Tips for if you’ve been accused of benefit fraud

If you’ve been accused of benefit fraud, it’s vital that you seek legal advice right away. However, it’s also important that you have a good amount of knowledge about the sort of things you can expect.

We’ve put together some tips for if you’ve been accused of benefit fraud, so that you have the best chance of making a good impression to the investigators.

Stay calm

One of the most important things to remember if you’ve been accused of benefit fraud is to remain calm. Emotions often run high in these types of cases, but losing your temper or resorting to verbal abuse, or worse, will only serve to make the situation worse.

Remember: losing your temper and becoming violent towards another person is assault and can carry a prison sentence. If you cause a serious injury to the person you could be looking at years behind bars.

Co-operate with the police and investigators

It’s human nature to dig your heels in when you feel as though you’re being wronged, but if you’ve been accused of benefit fraud the best thing you can do is co-operate with the police and investigators.

Co-operating means that you have a better chance of making a good impression, and that counts for a lot in these types of cases.

Show up to your interview on time and dress smartly

You will be invited to either an informal interview or an interview under caution if you’re suspected of committing benefit fraud. Either way, it’s important that you show up to your interview on time and dressed smartly.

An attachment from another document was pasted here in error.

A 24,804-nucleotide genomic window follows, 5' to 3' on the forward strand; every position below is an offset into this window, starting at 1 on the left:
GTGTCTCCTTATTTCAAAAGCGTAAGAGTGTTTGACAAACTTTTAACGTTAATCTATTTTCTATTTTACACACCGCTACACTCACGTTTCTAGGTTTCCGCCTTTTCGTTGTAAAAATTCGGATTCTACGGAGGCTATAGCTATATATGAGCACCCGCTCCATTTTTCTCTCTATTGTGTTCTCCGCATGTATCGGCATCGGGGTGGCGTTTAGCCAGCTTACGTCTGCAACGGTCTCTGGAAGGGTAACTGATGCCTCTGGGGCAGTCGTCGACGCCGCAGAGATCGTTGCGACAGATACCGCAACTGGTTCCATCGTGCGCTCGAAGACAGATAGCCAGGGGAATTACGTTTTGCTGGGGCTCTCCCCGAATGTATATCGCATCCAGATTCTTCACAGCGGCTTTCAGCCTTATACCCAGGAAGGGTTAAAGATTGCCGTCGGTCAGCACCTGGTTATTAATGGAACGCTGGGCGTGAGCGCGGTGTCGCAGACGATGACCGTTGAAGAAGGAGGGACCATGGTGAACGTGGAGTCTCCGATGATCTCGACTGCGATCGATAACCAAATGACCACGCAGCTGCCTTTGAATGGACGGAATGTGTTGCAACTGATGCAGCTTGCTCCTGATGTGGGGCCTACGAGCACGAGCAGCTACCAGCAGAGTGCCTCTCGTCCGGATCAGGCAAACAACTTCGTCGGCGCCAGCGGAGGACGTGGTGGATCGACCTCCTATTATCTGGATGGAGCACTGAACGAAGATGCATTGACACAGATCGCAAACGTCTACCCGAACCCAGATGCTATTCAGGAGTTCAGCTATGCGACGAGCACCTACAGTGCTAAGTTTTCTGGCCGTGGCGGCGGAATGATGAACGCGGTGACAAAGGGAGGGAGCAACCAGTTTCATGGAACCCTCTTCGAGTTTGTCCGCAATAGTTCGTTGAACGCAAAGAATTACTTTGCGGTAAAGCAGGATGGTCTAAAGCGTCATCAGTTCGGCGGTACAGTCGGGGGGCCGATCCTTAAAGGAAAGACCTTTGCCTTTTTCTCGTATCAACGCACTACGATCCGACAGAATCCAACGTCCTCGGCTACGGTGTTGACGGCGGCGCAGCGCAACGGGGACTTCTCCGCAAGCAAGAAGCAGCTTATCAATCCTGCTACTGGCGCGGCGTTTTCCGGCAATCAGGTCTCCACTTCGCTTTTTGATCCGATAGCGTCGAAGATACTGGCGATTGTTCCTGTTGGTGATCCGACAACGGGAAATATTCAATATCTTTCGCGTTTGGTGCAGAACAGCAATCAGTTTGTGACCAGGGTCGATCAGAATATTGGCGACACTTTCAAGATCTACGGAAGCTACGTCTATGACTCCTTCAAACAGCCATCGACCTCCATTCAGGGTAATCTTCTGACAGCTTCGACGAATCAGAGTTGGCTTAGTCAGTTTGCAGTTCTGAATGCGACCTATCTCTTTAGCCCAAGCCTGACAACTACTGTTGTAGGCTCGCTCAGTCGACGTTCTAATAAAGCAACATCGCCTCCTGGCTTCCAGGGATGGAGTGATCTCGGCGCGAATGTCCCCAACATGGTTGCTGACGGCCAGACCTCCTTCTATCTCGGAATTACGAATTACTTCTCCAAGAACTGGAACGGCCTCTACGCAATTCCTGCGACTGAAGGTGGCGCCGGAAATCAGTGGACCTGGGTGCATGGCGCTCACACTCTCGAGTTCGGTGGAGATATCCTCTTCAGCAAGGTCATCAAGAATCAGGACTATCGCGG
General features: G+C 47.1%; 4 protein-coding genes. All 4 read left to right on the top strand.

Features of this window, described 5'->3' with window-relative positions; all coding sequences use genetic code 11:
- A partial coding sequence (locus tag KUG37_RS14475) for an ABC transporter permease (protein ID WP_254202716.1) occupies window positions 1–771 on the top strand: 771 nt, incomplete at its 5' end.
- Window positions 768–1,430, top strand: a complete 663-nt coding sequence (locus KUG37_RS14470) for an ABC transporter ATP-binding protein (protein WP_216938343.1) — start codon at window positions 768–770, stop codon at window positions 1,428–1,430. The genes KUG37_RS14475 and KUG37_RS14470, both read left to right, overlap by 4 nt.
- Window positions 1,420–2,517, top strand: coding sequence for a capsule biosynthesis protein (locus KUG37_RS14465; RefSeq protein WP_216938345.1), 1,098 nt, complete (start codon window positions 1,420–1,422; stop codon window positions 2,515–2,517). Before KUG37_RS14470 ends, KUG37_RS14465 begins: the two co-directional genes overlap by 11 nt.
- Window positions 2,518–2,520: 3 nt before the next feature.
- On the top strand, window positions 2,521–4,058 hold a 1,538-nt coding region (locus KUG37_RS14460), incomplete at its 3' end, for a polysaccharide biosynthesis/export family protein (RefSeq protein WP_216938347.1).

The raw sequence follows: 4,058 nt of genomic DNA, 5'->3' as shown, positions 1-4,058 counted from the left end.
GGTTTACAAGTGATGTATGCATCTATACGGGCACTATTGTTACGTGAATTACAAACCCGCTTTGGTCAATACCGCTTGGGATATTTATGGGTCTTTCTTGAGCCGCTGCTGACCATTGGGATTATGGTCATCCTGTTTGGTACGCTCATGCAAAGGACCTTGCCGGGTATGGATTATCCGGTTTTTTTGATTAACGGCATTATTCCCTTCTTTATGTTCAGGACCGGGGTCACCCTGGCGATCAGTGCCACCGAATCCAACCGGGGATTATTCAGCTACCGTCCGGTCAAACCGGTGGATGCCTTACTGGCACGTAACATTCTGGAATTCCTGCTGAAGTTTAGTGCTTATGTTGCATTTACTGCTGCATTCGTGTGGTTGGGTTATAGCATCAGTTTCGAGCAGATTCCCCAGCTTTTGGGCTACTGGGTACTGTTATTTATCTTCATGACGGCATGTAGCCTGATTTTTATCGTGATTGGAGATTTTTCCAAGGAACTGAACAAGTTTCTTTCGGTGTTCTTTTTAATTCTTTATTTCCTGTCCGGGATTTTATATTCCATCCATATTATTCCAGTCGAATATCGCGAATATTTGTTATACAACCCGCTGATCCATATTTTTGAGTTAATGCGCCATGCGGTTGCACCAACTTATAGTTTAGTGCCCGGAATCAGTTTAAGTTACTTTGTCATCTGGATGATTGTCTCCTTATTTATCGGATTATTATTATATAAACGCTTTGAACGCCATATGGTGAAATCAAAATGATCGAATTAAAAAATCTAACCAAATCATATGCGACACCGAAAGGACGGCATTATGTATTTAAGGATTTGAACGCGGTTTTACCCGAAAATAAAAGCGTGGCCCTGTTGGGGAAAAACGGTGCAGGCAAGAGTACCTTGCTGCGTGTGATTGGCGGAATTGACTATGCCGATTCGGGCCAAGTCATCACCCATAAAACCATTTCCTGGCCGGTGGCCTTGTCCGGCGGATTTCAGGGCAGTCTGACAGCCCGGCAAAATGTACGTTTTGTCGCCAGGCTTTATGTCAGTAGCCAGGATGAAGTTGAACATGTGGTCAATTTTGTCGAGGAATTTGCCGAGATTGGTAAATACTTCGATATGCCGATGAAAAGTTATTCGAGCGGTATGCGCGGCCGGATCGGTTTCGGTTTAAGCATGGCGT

Like we previously mentioned, good impressions really do count in these types of cases, and if you can’t even be bothered to show up to your interview, there’s a good chance the investigators might form an opinion that you’re guilty before they even meet you.

Take it seriously

Benefit fraud is classed as a serious crime, so you should take any allegations seriously, even if you are innocent.

Respond promptly to any correspondence you get from the Department of Work and Pensions and don’t be tempted to just bury your head in the sand.

Gather any evidence

Any evidence, no matter how seemingly small, that could go in your favour should be gathered and declared to the investigators. For example, this could be a document that proves that your partner does not live with you, or a letter from your landlord that discusses the amount of rent you pay each month.

Don’t seek revenge

Sometimes, people who are accused of  benefit fraud believe that they know who reported them. Even if you have a good idea of who it was, it’s important that you don’t seek revenge, his will only serve to make you look worse in the eyes of the law. Seek advice from professionals and with help, you can begin to put together a decent case for clearing your name. 

Posted on: Tue, 20 September 2016
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